Now Florenski demonstrates that the greatest paintings by these perspectivist geniuses deliberately betray the laws of perspective for the benefit of art, meaning and message. Either by reverse perspective,  where the height of a character is relative to his or her importance rather than distance from the eye or via more scholarly methods used to show different viewpoints in perspective to highlight the importance of a crucial element. The truth of art demands that the lies behind perspective be eliminated.

But even more than this comparison between « the truth of being » with the « realism of appearing to be», the purpose of the article goes further, avoiding the accepted clash between a primitive painting that symbolises reality and a contemporary painting that depicts reality faithfully using the science of perspective as its guide: because perspective is also a symbolisation that corresponds to a finality: that of the modern project. Florenski demonstrates theorems and scientific works to support his idea of the impossibility of pictorial realism as all the points of volume cannot be transferred to a flat surface. A simple bit of eggshell will be reduced to dust on a flat surface. Realistic naturalism is unfeasible. Perspective is therefore a kind of symbolism that conceals itself; moreover, the conditions are absurd because they are not natural: the absolute immobility of the viewer, the use of one eye to get perspective, the reduction of the viewer’s perception to vision stripped of all other senses, movement, psychism, memory etc. Therefore perspectivist art turns away from the « invention of symbols » peculiar to the pictorial act to engage in the « fabrication of simulacra » that comes with ideological intent.

The latter concerns the ordering of the world within a calibrated and functional Euclidean space. By turning away from its spiritual function, perspectivist art indicates a direction in both space and time: that of a domesticated world in which everything is ordered and governed by laws organising how things should be and how they should relate to each other – the Western bourgeois world, according to the author. Whereas real art presents everything within its primary and autonomous reality : a face, a hand, a wall, a tree – just like a kid naively sketching what he knows before perspective has been drilled into him and changes his guiding gut instinct.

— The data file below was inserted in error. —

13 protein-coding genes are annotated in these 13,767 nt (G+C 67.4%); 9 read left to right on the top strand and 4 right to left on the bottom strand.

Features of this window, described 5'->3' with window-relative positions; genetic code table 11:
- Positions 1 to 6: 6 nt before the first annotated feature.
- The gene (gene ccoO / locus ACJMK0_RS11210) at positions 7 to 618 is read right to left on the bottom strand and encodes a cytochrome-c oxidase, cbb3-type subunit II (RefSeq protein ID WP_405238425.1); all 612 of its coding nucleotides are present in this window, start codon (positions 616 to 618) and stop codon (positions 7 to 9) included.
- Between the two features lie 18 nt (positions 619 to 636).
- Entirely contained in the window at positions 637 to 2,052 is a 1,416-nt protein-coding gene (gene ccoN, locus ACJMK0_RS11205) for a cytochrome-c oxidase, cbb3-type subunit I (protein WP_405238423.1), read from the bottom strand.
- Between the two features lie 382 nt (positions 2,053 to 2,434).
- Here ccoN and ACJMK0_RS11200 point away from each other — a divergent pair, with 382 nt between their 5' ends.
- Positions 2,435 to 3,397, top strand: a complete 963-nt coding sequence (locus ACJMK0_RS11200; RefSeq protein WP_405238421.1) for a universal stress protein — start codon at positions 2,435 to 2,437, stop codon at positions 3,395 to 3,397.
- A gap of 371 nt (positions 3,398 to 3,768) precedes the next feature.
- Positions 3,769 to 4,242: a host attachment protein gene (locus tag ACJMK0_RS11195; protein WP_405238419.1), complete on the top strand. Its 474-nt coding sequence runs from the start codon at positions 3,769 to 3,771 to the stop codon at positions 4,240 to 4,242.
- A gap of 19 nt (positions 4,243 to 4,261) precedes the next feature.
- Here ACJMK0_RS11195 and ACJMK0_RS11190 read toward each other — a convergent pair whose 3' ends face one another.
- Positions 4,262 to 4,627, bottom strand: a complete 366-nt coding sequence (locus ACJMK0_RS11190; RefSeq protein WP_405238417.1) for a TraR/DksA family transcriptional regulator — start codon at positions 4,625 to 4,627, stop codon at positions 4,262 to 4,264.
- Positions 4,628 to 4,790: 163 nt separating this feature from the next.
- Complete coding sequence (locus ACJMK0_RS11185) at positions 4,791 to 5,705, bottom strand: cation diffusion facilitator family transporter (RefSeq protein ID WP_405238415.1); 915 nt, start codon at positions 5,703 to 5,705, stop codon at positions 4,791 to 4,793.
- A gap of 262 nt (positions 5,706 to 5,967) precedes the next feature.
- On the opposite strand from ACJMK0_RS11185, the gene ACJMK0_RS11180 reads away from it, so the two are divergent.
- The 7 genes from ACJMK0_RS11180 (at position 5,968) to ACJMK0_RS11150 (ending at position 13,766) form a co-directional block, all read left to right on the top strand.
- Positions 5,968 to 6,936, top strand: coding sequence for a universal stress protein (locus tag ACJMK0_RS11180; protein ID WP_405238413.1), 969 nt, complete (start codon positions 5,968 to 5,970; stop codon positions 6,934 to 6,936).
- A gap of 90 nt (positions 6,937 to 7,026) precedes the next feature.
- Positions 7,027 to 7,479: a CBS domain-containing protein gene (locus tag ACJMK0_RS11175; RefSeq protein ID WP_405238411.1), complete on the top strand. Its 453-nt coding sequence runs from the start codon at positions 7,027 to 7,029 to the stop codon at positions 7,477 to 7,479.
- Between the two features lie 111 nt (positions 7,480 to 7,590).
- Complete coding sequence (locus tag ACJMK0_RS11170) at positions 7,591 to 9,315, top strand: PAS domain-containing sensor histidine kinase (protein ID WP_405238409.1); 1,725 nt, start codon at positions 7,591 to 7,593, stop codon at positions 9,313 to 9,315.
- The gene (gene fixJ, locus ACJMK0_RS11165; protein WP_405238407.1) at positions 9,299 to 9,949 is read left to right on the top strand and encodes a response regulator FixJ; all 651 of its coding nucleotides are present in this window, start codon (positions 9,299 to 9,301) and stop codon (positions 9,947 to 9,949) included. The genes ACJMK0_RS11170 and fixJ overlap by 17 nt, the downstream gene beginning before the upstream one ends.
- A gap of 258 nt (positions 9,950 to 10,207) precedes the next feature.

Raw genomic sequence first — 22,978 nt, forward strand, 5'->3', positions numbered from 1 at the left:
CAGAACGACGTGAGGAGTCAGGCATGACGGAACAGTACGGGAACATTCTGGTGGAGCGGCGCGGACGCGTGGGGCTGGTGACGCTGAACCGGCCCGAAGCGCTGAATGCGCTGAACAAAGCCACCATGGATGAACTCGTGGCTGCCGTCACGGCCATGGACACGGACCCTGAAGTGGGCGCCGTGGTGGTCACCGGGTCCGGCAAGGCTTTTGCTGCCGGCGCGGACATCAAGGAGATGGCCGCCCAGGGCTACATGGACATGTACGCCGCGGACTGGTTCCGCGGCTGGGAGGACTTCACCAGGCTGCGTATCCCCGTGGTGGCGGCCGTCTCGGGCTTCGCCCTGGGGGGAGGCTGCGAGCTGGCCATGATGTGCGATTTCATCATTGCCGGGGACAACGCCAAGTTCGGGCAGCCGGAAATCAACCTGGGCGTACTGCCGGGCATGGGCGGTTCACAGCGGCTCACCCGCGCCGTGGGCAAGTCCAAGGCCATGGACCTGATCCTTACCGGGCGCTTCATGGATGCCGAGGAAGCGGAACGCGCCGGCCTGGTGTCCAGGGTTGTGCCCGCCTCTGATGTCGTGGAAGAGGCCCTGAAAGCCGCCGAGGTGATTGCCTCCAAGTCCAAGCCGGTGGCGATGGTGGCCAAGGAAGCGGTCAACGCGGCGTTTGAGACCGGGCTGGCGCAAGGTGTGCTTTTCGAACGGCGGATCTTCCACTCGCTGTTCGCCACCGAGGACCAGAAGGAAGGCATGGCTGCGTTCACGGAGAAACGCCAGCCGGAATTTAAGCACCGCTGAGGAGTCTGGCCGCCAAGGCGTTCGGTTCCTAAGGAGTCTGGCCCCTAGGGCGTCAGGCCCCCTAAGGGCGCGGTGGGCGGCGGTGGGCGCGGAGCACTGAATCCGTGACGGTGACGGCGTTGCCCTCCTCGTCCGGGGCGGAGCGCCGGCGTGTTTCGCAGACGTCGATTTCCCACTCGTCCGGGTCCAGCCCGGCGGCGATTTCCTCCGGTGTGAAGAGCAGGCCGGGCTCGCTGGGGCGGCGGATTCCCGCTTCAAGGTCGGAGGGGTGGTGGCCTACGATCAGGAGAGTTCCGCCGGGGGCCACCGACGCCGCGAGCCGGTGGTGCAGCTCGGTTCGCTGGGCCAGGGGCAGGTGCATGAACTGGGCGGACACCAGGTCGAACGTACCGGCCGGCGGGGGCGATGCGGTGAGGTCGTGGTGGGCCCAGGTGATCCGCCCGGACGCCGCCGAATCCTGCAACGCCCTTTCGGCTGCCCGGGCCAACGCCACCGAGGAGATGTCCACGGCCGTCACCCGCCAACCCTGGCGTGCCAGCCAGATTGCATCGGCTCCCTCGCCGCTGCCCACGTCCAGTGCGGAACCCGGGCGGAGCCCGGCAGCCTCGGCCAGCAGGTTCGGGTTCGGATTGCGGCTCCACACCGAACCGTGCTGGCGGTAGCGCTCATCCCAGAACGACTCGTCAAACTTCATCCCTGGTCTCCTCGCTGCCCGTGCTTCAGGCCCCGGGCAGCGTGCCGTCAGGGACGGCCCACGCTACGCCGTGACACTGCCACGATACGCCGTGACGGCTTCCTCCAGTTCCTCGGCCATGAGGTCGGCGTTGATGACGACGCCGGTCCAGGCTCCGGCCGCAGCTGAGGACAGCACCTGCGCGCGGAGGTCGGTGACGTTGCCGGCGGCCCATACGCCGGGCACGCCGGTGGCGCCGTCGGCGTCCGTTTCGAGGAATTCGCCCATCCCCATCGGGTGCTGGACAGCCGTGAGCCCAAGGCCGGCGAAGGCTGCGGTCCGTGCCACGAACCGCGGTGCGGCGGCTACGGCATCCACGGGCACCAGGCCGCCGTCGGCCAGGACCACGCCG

Perspective is a mirage. Its world is a theatre stage where nothing is real. Its appearance is part of a story, a modern project that began during the Renaissance and that was endorsed by art historians who presented it as progress from primitive obscurantism. As a result, persepective, with is a mathematical representation of space, has been inscribed as part of a temporal project that replaces theological art turned towards God with a teleological art that considers ultimate finality and where everything belongs in a system of relationships that lead to a historical destination. Perspective nods to a world to be realised rather than a reality to be enjoyed.


Nota Bene: Pavel Alexandrovitch Florenski (1882-1937) was a theologian, philosopher, mathematician, inventor and priest. His genius, universal knowledge and passion caused him to be compared to Pascal and Vinci by his contemporaries. He died a martyr of the Stalinist regime, condemned to the Gulag and subsequently executed.